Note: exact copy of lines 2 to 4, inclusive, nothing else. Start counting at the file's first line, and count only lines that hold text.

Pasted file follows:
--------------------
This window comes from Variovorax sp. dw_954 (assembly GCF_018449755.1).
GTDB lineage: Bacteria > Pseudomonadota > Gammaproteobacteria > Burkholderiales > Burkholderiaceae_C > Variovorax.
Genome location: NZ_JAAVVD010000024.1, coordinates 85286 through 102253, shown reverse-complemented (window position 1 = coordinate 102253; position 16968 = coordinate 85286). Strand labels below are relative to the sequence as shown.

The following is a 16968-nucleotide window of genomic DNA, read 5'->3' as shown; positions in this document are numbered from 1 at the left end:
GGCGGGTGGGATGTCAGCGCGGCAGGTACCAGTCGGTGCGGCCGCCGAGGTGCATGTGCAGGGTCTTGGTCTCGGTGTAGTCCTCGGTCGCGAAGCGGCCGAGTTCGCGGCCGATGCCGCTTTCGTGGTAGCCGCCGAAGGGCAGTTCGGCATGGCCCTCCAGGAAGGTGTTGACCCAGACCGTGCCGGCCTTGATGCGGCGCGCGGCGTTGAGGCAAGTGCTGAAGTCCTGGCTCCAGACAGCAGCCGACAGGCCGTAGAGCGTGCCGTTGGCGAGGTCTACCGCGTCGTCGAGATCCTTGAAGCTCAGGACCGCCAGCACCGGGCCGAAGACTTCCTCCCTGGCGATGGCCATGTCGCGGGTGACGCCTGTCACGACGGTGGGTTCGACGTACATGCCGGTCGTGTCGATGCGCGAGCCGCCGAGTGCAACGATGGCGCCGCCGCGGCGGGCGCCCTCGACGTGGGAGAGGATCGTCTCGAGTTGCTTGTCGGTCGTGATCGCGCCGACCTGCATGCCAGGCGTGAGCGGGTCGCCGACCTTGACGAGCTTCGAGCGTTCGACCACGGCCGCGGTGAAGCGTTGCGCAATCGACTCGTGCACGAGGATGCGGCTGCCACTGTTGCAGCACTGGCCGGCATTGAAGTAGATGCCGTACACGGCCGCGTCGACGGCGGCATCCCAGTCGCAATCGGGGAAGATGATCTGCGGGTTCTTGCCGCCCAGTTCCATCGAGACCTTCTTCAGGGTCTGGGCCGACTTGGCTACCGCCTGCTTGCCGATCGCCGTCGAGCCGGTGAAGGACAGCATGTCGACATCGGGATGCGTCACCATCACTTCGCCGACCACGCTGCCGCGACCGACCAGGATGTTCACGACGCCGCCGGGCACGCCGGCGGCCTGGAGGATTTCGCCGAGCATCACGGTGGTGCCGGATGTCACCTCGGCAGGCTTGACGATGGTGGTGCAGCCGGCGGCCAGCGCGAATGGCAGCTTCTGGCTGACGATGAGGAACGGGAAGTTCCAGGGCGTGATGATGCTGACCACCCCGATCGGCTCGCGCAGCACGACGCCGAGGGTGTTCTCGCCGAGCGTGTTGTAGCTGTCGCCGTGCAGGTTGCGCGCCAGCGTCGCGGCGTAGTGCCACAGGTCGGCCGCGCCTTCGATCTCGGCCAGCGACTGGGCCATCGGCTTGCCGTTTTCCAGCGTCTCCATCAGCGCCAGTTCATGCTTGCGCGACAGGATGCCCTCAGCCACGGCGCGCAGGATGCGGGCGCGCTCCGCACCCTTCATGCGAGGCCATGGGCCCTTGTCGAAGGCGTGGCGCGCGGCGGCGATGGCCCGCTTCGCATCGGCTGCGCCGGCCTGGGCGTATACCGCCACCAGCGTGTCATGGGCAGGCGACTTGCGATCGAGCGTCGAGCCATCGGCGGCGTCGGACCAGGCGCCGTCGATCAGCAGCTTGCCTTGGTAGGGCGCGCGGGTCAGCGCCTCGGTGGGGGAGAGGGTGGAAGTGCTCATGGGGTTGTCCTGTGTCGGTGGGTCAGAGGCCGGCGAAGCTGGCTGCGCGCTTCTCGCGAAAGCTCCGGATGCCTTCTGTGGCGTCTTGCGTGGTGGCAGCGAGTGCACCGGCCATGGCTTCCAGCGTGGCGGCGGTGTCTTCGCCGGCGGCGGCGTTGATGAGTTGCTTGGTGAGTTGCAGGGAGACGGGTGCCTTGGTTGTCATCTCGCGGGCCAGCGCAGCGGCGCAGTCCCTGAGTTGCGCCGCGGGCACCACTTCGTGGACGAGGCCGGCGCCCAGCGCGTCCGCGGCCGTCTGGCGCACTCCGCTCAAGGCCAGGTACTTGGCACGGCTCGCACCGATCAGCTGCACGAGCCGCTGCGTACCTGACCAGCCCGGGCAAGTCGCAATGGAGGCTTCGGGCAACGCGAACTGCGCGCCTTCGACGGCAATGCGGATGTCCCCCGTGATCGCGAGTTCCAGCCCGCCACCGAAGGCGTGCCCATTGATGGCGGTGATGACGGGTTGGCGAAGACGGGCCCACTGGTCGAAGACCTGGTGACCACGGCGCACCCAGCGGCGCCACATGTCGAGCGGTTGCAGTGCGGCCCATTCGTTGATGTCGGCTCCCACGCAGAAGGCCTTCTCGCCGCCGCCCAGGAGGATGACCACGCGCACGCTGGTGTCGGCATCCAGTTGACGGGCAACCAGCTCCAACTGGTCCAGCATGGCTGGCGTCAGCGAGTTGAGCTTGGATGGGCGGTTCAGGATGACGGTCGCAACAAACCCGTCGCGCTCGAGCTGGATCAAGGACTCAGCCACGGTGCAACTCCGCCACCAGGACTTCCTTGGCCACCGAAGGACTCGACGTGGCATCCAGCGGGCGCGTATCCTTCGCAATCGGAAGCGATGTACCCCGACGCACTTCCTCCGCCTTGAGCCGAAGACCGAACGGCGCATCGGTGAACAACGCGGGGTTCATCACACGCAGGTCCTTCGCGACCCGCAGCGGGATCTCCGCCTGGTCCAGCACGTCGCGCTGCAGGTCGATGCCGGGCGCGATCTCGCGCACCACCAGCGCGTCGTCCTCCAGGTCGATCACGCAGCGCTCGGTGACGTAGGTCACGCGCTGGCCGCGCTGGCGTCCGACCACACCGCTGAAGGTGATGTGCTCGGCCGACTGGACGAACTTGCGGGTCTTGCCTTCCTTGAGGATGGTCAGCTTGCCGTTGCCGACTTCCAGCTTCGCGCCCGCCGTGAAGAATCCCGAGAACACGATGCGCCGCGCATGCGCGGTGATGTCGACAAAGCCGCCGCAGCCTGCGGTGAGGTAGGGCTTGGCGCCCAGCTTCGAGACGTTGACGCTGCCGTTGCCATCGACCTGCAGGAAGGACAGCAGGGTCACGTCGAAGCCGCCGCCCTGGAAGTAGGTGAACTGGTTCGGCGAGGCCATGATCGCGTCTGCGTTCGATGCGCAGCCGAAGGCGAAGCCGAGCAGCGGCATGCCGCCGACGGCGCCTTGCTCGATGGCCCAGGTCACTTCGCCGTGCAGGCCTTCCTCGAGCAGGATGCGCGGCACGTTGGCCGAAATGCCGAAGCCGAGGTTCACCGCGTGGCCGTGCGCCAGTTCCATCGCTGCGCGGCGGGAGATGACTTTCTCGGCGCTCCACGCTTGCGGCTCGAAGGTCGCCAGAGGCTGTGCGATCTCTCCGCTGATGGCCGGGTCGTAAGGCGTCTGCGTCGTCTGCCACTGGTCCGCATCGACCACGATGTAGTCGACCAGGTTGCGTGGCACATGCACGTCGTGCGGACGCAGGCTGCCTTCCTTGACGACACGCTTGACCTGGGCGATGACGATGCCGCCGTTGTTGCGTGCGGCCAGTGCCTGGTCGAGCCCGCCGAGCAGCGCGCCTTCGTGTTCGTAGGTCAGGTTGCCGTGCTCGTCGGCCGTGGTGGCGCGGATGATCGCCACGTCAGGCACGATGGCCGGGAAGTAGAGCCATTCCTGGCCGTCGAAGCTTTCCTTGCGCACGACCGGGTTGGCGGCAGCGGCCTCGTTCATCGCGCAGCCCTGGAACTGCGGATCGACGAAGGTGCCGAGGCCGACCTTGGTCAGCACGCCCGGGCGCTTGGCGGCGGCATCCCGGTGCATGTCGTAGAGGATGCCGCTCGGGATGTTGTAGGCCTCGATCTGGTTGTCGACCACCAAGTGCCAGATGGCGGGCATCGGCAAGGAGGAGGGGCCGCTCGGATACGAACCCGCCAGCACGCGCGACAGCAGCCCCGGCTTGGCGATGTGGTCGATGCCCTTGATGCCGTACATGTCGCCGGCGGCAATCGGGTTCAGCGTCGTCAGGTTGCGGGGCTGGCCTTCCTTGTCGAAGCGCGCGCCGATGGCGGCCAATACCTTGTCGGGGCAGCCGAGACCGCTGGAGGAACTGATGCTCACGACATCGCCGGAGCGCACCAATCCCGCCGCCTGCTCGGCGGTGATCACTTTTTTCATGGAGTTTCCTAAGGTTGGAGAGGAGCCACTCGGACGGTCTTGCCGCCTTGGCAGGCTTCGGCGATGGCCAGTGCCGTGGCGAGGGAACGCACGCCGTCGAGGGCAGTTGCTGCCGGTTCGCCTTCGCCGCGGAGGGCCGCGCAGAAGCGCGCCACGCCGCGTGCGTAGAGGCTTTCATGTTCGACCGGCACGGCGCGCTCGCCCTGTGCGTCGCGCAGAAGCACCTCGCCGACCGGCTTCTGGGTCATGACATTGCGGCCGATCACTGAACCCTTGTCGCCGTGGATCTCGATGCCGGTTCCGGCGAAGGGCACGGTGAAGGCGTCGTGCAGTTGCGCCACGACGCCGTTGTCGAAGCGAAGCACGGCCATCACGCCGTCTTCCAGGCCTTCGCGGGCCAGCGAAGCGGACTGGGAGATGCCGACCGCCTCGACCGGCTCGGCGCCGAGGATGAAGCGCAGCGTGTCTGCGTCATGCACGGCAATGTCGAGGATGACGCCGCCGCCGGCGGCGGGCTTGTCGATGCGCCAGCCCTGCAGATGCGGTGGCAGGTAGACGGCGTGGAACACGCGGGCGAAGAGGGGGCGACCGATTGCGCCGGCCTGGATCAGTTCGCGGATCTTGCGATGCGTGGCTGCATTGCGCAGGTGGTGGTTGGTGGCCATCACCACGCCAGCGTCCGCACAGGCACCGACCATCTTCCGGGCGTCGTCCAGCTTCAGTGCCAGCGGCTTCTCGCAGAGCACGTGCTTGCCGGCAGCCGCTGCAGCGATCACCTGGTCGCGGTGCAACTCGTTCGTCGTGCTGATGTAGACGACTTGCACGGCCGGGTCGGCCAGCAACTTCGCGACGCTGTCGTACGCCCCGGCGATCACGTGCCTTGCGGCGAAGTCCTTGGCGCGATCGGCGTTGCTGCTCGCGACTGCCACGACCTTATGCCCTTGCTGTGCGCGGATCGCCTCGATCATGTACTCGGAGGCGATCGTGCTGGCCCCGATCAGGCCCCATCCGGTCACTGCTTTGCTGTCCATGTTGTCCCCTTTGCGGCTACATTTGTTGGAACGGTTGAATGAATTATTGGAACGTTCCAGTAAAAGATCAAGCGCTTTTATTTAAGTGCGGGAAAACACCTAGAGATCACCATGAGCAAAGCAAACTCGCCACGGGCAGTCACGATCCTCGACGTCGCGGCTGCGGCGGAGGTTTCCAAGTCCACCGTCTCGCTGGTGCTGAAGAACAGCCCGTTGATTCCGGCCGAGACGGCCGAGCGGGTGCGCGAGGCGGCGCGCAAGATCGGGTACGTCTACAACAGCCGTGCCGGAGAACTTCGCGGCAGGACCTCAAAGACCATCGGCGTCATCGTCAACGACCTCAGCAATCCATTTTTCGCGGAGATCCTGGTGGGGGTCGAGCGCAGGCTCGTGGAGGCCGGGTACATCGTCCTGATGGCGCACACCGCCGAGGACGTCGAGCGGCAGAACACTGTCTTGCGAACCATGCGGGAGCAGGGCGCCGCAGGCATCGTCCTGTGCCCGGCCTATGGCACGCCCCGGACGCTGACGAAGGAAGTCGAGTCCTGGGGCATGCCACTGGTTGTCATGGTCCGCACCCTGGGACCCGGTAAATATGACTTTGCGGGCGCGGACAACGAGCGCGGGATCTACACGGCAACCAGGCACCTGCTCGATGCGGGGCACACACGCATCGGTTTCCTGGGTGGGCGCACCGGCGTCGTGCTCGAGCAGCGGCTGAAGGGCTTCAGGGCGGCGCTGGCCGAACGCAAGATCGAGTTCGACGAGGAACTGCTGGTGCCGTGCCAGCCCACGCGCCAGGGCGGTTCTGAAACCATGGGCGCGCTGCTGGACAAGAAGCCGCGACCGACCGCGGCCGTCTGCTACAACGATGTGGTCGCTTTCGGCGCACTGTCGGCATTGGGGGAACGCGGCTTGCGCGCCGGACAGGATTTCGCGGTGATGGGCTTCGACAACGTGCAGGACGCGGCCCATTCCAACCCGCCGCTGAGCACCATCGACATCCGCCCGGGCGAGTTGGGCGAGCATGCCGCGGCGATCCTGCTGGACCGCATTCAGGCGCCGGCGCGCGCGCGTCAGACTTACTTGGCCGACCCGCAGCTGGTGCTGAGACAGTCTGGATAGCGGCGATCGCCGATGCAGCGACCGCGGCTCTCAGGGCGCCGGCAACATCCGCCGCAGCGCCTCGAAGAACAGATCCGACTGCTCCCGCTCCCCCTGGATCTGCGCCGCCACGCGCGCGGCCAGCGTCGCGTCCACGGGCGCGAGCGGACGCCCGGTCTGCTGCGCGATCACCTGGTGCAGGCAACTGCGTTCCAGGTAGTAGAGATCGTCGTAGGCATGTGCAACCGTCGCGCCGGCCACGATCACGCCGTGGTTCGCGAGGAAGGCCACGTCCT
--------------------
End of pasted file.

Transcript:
GTDB lineage: Bacteria > Pseudomonadota > Gammaproteobacteria > Burkholderiales > Burkholderiaceae_C > Variovorax.
Genome location: NZ_JAAVVD010000024.1, coordinates 85286 through 102253, shown reverse-complemented (window position 1 = coordinate 102253; position 16968 = coordinate 85286). Strand labels below are relative to the sequence as shown.

The following is a 16968-nucleotide window of genomic DNA, read 5'->3' as shown; positions in this document are numbered from 1 at the left end: